Swiss prosecutors have revealed at least 60 cases in which banking secrecy has been breached at Switzerland's two largest banks since 1996. They say in each instance confidential information about clients' accounts was sold.This content was published on January 9, 2000 - 15:29
The Swiss authorities have revealed at least 60 cases in which banking secrecy has been breached at Switzerland's two largest banks since 1996. They say in each instance confidential information about clients' accounts was sold.
The allegations make a mockery of claims by Switzerland's biggest banks - UBS and Credit Suisse - that breaches of secrecy are rare and unrelated.
The justice ministry says the leaks are not confined to Switzerland. It knows of 13 people in various countries who have gained access to information relating to accounts held by private clients of the two banks.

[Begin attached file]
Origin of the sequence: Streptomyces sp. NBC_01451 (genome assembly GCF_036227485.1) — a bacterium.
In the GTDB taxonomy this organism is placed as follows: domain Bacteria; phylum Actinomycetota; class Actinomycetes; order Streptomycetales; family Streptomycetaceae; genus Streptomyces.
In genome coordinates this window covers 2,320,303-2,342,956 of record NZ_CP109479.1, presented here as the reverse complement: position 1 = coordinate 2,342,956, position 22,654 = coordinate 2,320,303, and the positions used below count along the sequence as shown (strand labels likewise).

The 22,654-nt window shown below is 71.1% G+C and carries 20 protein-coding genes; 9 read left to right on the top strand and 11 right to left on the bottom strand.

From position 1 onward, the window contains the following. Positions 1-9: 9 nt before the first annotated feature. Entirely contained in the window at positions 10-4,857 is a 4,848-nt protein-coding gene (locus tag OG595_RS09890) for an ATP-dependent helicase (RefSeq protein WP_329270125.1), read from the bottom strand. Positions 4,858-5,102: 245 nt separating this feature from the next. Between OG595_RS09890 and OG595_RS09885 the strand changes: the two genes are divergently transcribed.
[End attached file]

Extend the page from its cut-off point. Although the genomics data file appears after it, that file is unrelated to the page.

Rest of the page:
The authorities are powerless to take action against these people, because their activities do not fall under crimes covered by international law.
The federal prosecutor's office says a further 11 people resident in Switzerland - four private detectives and seven bank employees - have also breached banking secrecy, and sold confidential information.
A spokesman for the prosecutor's office, Dominique Reymond, said the scam was masterminded by a Swiss citizen, who is alleged to have bought the information from contacts within the banks.
Reymond said the bank employees involved received between SFr100 to SFr2,500 for the information they passed on. The main suspect is suspected of re-selling the data for sums of between SFr500 and SFr5,000.
The case came to light after a report in the Sonntagszeitung newspaper sparked an investigation by the federal prosecutor last October.
From staff and wire reports
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